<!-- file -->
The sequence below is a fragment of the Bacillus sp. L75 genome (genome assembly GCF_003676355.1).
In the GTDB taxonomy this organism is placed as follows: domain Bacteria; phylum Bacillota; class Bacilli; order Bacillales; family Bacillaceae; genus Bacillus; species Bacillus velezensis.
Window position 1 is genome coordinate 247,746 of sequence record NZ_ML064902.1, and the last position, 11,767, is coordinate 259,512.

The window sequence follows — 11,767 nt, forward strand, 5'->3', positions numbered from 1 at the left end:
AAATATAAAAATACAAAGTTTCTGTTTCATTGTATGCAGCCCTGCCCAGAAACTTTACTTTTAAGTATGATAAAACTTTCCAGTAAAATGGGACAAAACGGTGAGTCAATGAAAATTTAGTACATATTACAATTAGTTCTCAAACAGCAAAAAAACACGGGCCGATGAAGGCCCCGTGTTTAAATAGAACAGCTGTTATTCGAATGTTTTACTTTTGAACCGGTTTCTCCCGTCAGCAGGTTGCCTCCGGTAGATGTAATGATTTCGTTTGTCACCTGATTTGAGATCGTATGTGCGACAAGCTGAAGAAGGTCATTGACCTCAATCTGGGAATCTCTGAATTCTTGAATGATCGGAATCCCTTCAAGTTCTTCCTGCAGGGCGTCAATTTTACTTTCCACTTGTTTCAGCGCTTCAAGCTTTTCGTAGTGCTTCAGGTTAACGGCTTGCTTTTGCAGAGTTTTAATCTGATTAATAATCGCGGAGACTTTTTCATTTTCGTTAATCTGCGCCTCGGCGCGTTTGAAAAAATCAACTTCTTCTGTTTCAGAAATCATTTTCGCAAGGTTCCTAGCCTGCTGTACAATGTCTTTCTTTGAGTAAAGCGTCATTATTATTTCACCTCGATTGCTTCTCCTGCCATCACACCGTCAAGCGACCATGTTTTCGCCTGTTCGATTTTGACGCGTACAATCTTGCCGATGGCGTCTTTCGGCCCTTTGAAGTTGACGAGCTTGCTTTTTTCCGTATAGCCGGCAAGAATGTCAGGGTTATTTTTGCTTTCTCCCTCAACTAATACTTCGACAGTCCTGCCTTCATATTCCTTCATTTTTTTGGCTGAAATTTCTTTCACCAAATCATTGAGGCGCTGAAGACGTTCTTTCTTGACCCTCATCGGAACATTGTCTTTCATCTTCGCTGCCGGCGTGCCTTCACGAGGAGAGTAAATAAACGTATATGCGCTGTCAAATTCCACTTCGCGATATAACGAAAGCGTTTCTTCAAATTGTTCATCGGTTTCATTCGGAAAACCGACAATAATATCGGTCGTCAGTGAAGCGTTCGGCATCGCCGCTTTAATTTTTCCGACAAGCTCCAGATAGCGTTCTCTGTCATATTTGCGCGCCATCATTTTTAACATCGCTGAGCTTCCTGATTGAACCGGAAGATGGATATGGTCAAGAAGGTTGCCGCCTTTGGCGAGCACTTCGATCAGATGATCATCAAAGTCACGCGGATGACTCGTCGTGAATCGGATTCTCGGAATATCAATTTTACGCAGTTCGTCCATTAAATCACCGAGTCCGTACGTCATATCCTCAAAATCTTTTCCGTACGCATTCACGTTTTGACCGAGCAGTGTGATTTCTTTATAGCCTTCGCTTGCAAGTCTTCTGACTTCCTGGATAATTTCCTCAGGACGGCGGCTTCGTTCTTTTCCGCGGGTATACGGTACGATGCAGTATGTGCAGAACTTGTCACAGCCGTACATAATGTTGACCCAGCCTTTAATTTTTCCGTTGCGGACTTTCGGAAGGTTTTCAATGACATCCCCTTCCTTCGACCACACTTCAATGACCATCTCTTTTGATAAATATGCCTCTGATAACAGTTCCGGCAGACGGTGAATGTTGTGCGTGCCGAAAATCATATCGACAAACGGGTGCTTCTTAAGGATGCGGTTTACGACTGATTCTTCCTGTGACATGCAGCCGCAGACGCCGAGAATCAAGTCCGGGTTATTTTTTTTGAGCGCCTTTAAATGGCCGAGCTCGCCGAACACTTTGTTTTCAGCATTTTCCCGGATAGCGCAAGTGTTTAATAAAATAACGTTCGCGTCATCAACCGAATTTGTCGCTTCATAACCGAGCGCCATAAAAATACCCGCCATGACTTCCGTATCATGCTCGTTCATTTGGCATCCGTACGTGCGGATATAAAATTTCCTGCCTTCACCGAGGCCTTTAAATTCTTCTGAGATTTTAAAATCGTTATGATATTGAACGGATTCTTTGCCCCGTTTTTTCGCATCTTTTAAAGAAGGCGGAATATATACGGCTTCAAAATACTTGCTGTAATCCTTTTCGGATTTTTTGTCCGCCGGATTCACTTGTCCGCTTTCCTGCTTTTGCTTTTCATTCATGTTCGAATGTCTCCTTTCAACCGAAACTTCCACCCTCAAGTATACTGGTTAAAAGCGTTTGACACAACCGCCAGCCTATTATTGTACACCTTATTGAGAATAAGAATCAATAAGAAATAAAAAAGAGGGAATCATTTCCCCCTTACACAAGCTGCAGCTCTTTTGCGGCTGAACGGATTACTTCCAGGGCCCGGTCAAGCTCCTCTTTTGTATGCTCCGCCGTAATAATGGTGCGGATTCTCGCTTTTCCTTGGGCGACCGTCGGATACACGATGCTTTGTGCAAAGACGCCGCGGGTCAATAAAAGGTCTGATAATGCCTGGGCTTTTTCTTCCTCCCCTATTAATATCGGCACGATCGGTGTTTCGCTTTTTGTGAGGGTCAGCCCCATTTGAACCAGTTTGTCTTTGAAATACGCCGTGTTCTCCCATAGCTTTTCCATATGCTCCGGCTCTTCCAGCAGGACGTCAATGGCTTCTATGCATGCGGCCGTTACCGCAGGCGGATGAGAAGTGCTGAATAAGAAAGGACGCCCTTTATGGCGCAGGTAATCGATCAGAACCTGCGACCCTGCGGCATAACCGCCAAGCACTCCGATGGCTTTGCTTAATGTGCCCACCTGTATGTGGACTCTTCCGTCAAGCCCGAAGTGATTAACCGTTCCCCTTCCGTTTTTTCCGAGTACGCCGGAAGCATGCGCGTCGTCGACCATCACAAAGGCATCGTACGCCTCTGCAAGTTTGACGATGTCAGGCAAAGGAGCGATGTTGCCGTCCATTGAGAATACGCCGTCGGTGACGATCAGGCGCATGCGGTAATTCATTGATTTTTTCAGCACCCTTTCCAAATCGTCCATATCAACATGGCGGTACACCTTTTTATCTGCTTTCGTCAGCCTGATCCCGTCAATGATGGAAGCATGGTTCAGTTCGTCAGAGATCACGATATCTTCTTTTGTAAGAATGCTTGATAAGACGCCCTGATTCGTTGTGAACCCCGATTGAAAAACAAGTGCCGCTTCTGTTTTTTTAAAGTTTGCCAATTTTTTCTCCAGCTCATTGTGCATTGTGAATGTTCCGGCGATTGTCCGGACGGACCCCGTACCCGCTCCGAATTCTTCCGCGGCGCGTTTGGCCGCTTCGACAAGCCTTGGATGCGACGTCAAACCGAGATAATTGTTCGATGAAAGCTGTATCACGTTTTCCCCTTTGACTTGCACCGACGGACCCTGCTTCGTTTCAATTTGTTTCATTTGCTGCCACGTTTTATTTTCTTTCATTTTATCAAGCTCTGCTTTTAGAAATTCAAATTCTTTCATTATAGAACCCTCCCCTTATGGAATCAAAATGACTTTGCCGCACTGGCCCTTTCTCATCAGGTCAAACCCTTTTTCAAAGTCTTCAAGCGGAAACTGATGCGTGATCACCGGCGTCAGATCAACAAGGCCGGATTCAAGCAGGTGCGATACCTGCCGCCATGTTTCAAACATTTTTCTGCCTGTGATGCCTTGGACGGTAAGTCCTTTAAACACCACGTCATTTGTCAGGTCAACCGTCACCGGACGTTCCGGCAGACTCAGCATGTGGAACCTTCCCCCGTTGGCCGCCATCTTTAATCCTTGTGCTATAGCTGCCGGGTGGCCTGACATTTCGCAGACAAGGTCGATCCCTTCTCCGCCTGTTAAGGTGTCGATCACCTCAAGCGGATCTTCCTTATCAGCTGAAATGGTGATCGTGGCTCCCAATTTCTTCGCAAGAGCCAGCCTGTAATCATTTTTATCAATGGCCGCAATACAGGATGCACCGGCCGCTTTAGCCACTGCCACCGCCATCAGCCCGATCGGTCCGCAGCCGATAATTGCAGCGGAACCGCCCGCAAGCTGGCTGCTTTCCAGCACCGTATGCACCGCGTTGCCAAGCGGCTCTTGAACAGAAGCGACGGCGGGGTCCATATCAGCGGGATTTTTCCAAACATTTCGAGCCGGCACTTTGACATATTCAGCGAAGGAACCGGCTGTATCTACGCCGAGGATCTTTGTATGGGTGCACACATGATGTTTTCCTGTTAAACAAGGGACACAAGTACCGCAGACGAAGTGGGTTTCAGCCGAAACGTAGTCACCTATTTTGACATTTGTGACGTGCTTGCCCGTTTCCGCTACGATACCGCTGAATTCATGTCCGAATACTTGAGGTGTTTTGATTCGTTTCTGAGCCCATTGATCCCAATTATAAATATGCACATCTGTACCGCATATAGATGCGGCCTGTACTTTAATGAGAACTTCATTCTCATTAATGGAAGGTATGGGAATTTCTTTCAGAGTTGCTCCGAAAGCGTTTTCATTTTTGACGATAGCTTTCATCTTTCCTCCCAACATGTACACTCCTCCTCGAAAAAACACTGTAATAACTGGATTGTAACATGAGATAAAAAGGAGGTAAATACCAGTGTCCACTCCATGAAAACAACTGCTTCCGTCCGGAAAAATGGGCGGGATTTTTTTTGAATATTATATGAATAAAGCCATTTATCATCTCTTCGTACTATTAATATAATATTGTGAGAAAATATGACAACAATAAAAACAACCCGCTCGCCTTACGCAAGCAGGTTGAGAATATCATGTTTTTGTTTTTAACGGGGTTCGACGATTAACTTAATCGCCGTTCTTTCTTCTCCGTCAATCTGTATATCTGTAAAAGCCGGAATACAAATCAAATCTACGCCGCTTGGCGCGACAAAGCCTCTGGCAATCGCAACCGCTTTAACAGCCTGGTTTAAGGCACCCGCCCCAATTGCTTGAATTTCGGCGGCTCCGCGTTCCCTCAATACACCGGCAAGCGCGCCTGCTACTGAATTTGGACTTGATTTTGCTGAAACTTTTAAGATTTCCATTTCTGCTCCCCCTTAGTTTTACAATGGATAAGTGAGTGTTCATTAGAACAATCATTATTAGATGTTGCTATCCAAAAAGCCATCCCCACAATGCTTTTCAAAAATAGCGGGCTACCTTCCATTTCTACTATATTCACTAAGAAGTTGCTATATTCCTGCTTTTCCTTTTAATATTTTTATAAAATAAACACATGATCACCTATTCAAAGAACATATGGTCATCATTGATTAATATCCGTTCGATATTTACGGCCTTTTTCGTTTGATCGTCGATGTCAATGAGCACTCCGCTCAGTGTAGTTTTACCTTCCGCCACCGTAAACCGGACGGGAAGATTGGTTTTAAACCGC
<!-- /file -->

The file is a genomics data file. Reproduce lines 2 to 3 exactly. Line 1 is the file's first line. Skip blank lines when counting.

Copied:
In the GTDB taxonomy this organism is placed as follows: domain Bacteria; phylum Bacillota; class Bacilli; order Bacillales; family Bacillaceae; genus Bacillus; species Bacillus velezensis.
Window position 1 is genome coordinate 247,746 of sequence record NZ_ML064902.1, and the last position, 11,767, is coordinate 259,512.